An Introduction to String TheoryUSOS
One of the greatest puzzles in theoretical physics is to find a consistent quantum theory of gravity, the only one of the four fundamental forces we do not know how to quantise yet. Although decades of intensive work, we have no conclusive answer to this problem. Currently one of the main contender in race towards quantum gravity is String Theory. It is based on a simple but far reaching idea, to substitute point-like particles with extended objects, strings and membranes. In this course, we will explore the implications of this idea. More precisely, we study the bosonic string and see that it not onl describes gravity but also gauge theories on D-branes. Gauge theories are required to describe the remainig three fundamental forces. This renders string theory to a theory of everything. The course is tailored towards master and PhD students who are familiar with
- special relativity
- quantum field theory.
Basic knowledge of general relativity is an advantage, but you also should be find if you did not have attended the GR course yet. There are many good books on the subject, four that I like are
- Barton Zwiebach: A First Course in String
- Blumenhagen, Lüst, Theisen: Basic Concepts of String Theory
- Polchinski: String Theory, Volume 1
- Johnson: D-Branes
Moreover, David Tong has some excellent lecture notes. We will have 2.5 hours of lectures and 2.5 hours of tutorial each week. Exercises will be posted here a week before the tutorial they are discussed in. Please keep in mind that active participation in the tutorials is important to pass the course. M.Sc. Luca Scala will be the assistant for the tutorials. Please fell free to contact him or me if you have any questions.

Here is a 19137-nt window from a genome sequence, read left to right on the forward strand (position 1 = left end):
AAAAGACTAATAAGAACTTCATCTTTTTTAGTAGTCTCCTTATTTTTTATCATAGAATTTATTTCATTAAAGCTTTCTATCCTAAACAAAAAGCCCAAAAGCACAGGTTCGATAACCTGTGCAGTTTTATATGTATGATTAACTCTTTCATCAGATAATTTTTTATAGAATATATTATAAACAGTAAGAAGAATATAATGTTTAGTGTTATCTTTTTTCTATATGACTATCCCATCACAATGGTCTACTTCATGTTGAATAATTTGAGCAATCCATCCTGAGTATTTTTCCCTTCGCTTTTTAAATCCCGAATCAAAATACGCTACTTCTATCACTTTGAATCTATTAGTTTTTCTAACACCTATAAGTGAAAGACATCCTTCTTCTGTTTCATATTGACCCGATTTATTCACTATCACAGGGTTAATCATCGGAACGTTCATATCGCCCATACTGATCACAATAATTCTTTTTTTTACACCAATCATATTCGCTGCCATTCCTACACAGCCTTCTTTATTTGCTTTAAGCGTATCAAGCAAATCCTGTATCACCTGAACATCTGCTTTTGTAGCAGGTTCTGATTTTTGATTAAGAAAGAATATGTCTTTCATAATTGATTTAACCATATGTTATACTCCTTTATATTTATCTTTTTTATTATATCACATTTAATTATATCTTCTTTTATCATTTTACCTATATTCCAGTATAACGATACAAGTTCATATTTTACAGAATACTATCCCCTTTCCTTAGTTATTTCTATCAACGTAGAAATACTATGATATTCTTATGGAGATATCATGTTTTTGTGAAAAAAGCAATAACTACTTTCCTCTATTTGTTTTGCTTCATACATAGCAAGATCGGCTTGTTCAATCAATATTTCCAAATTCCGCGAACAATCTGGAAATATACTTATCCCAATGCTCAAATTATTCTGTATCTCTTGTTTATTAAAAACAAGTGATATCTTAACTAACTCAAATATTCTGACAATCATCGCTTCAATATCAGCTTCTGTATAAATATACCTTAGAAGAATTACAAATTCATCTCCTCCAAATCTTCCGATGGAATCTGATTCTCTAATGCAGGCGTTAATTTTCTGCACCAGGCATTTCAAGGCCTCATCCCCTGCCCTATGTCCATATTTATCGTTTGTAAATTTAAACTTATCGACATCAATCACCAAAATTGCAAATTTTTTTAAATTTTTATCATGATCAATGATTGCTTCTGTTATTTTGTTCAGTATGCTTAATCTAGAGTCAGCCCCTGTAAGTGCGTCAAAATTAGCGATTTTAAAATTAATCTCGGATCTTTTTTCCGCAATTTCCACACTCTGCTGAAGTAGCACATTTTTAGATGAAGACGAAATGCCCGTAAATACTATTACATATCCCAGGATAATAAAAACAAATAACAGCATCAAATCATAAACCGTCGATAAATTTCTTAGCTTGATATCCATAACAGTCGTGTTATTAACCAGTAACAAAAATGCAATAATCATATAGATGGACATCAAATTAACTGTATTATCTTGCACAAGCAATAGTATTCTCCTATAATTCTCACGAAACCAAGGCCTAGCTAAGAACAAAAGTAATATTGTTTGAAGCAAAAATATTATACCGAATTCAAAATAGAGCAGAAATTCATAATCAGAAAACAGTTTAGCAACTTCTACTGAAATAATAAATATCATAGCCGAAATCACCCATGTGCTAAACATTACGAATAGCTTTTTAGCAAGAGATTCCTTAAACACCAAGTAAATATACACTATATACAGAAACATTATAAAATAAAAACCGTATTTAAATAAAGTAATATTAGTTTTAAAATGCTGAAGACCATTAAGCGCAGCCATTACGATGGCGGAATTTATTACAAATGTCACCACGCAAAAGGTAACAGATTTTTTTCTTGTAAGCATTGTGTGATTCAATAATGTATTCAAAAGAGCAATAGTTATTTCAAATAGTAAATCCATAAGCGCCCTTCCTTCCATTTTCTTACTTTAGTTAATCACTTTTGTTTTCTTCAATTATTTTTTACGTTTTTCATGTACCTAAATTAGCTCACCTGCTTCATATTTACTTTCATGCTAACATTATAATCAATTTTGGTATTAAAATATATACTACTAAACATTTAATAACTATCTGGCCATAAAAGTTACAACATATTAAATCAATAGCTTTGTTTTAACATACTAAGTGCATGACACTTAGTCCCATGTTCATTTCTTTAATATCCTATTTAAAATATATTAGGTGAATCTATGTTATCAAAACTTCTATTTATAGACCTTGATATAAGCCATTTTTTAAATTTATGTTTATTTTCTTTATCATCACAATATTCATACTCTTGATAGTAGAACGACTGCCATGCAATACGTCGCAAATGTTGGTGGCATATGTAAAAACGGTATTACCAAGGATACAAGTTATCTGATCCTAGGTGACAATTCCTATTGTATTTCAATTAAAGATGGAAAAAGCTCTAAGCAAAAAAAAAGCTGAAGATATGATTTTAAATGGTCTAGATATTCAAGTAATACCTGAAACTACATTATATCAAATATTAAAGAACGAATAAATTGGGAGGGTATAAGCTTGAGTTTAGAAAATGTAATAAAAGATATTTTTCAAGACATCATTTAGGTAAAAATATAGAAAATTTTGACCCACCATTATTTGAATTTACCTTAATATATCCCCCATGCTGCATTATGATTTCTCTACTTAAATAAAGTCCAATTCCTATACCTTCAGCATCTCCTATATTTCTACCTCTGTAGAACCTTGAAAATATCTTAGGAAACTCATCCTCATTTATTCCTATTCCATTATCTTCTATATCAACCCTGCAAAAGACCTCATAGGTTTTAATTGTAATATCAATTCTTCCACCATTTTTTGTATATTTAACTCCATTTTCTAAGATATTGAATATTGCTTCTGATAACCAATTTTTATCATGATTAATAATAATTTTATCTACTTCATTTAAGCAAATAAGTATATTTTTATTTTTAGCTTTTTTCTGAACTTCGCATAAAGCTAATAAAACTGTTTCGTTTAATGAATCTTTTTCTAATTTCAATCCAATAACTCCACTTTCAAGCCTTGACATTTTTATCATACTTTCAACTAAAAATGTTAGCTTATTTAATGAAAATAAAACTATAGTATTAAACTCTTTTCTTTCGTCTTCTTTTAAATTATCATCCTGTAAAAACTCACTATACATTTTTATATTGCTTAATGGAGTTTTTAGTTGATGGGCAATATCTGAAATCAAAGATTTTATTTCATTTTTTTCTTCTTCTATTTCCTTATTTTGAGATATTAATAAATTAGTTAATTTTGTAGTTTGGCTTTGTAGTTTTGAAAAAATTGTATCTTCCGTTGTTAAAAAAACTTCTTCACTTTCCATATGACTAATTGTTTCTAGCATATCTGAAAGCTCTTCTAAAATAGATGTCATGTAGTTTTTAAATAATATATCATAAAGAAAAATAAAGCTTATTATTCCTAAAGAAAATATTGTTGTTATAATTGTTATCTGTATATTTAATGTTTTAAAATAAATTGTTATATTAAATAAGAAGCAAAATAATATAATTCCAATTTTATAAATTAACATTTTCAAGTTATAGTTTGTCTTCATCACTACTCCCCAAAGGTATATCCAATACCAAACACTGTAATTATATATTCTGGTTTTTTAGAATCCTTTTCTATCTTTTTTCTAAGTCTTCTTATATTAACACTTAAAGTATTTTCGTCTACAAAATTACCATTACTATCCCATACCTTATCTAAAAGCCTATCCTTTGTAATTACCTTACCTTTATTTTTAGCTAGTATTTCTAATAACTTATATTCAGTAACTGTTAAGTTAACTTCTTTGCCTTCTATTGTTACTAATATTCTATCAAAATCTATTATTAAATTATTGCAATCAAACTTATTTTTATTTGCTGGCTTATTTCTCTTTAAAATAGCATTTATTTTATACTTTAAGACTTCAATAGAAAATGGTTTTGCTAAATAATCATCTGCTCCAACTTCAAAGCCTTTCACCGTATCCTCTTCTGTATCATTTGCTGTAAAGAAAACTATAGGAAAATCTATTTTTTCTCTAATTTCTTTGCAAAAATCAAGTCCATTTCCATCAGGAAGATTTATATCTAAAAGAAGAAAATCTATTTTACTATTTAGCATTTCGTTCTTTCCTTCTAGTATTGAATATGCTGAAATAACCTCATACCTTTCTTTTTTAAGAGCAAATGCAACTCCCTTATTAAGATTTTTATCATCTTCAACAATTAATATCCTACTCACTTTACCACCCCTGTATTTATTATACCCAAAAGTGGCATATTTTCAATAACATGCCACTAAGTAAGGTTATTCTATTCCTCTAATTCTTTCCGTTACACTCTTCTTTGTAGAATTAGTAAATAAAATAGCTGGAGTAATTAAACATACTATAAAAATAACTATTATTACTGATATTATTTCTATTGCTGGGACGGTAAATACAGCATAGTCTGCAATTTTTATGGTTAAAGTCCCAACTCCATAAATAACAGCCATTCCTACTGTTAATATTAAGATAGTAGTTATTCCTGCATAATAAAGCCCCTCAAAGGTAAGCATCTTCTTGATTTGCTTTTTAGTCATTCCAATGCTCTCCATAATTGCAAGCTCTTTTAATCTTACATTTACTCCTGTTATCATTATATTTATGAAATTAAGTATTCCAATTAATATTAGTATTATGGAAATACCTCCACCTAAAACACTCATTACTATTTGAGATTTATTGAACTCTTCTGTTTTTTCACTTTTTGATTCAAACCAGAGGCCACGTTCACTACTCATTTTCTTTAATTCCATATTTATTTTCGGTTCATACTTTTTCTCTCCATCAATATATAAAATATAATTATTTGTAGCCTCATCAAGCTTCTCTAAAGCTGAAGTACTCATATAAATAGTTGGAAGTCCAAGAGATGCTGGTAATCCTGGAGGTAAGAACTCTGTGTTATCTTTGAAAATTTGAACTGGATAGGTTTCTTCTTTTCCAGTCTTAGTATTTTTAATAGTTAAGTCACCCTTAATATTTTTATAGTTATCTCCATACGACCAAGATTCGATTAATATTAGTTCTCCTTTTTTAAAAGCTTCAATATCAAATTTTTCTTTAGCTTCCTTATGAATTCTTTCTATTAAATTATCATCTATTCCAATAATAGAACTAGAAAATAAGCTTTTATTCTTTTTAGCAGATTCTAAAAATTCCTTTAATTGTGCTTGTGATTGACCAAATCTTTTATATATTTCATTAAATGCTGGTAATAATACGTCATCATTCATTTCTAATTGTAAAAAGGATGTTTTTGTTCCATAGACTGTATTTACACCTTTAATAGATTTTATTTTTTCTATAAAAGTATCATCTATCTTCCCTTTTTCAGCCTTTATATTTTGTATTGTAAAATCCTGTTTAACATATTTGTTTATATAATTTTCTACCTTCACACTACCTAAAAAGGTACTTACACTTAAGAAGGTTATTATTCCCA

There are many other interesting approaches to Quantum Gravity and string theory is by far not the only one. There is another course this semester, Introduction to Quantum Gravity, which I highly recommend.
Important: Students will be assigned to exercise problems by the system described below, before the tutorial. Please familiarise yourself with this system and do not forget to indicate your preferences.
Additional material for the individual lectures, including the exercises which we discuss in the tutorials, will appear here in due time.
- Why, what and how - from the relativistic particle to the Nambu-Goto actionTutorial13.03.2023 23:00, exercise
Please note that there are no exercise assignments for the first tutorial. However, we will use a few mintues to explain how exercise problems are assigned. To prepare, it would be great if you could already follow the instructions outlined in the pdf you find under the exercise link above. For the remainder of the tutorial, we continue with the lecture. This gives us time to motivate why we need string theory, to look at the relativistic point particle and to show how it can be generalised to the string.
Note: There were some questions today in the lecture about the history of String Theory. A nice account of this topic is given by the short article arXiv:1201.0981 of John Schwarz, one of the founders of the field.
- Classical string and the Polyakov action
- Symmetries of the classical string, especially, Weyl invariance
- Mode expansion and open/closed string boundary conditions
- Old covariant quantisation, Virasoro algebra and physical states
- Physical spectrum, massless states, no-ghosts theorem, critical dimension
- Light-cone quantisation (tutorial) and modern covaraint quantisation in the BRST formalism with bc-ghost system (lecture)
- Conformal field theory (CFT) and operator product expansion (OPE) in a nutshell
On CFT, one could and should give a full semester course. We cannot do this here, but I try to give you a self-contained introduction. CFT is crucial to discuss interactions between strings. Therefore, we have to gain a basic understanding of it.
- Vertex operators and a first glance at string perturbation theory
Reading: [BLT] section 6.1 and 6.2
String perturabation theory is very beautiful. It crucially depends on the moduli space of Riemann surfaces. Unfortunately, we do not have enough to look at this topic in more detail. For those of you how are interested, section 6.2 of the book by Blumenhagen, Lüst and Theisen is a very good starting point. To make you a bit more curious, here is a picutre of a tree-point vertex in the complex plane.
Much more details how it arises can be found in section 4.2 of my PhD thesis [H36].
- Low energy effective actions and compactifications
- Closed strings on circles and T-dualtiy
- D-branes and gauge theories